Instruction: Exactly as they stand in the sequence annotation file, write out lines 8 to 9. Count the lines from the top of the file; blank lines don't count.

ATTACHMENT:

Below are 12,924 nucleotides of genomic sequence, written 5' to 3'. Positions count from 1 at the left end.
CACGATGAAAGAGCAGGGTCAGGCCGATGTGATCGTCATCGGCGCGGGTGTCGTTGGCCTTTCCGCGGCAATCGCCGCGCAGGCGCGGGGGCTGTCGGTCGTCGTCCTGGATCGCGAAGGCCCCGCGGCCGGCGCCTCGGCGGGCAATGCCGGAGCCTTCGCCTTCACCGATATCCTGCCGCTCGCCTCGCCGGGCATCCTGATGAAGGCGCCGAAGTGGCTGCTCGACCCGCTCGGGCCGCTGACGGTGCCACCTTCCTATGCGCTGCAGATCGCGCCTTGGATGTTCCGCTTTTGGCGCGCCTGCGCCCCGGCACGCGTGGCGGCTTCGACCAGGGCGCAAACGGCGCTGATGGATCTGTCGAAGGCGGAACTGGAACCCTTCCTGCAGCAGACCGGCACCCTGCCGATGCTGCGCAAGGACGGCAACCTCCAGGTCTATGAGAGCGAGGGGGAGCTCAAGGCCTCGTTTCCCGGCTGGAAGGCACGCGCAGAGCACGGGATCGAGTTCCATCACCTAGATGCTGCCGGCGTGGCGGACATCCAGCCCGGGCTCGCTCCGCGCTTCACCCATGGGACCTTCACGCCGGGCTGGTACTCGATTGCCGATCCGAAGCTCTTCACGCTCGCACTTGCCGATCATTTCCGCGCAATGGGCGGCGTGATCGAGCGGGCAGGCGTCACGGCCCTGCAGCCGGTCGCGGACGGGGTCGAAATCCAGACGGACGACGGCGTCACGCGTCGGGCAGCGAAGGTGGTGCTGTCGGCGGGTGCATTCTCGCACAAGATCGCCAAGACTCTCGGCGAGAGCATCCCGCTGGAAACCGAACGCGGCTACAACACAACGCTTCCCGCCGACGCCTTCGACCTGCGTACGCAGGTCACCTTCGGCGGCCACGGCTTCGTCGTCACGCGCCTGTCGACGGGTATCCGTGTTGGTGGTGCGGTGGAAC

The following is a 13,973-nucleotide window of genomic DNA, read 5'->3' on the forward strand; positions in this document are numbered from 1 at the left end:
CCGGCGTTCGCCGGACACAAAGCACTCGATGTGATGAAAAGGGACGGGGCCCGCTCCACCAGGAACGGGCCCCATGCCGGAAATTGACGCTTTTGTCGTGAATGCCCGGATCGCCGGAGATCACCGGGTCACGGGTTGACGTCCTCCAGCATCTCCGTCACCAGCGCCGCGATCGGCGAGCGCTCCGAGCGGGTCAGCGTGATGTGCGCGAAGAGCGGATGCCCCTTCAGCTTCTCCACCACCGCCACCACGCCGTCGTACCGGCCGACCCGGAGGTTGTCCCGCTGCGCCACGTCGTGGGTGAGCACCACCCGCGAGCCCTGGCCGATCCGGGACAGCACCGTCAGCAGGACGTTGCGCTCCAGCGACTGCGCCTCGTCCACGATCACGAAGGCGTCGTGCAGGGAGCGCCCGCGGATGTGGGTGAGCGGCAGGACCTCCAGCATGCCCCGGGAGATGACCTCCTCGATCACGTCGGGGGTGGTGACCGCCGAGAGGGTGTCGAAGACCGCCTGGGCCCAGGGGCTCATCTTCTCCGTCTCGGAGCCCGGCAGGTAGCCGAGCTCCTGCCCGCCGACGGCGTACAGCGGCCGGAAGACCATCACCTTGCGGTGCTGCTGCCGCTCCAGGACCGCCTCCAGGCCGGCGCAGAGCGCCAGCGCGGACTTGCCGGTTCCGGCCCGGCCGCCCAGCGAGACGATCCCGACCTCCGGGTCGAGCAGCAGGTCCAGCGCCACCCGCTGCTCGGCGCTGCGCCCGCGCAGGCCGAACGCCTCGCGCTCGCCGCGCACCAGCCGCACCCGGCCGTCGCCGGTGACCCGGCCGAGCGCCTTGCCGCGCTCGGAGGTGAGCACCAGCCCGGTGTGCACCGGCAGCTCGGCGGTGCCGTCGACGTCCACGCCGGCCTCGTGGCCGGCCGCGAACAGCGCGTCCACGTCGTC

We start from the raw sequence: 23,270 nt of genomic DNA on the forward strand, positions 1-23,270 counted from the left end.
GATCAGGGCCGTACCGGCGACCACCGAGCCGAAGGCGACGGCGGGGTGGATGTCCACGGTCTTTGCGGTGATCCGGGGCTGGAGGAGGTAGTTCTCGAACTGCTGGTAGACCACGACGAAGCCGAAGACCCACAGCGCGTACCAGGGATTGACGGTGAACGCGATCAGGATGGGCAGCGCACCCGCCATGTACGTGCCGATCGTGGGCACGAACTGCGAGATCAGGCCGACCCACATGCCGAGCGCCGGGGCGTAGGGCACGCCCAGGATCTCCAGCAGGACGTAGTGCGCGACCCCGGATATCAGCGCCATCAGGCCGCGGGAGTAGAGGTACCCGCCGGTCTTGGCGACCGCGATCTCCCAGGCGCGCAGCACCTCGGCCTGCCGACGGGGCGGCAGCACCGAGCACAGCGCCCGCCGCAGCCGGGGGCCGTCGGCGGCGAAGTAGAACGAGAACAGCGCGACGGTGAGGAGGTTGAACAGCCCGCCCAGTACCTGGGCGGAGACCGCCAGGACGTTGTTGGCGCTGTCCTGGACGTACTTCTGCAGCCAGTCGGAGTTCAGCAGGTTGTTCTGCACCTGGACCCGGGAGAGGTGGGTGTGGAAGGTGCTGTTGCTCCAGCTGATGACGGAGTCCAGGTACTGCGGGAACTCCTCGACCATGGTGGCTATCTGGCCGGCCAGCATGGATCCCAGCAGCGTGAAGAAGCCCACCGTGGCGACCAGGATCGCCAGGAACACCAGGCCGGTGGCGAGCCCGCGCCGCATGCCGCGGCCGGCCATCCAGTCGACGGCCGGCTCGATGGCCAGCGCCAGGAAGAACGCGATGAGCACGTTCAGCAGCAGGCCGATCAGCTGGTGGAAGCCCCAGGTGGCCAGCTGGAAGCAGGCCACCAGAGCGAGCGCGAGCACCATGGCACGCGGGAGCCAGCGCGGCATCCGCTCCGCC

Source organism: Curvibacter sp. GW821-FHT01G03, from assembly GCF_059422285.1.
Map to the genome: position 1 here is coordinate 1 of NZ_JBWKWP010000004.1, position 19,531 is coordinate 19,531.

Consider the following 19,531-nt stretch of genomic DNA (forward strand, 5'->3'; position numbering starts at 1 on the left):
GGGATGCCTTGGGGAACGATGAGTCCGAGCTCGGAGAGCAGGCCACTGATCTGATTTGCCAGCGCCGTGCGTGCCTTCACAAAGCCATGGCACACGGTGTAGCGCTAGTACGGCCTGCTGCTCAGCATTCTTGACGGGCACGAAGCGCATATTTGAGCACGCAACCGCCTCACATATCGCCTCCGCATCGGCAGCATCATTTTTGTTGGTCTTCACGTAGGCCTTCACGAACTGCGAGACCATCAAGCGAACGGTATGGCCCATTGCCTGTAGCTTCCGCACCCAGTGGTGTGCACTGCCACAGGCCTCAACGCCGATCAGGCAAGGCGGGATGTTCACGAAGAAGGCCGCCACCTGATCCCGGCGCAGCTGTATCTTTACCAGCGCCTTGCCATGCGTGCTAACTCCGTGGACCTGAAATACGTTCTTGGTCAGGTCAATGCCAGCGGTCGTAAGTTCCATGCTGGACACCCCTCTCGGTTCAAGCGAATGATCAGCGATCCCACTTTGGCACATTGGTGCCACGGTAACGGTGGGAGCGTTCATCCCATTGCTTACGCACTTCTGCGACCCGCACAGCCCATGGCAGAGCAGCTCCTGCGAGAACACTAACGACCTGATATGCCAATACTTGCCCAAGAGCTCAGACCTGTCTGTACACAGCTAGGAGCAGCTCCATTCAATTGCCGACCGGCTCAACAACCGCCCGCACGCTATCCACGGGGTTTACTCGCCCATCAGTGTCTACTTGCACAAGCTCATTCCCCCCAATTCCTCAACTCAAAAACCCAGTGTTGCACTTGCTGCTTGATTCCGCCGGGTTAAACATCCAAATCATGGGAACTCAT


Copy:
Map to the genome: position 1 here is coordinate 1 of NZ_JBWKWP010000004.1, position 19,531 is coordinate 19,531.

Consider the following 19,531-nt stretch of genomic DNA (forward strand, 5'->3'; position numbering starts at 1 on the left):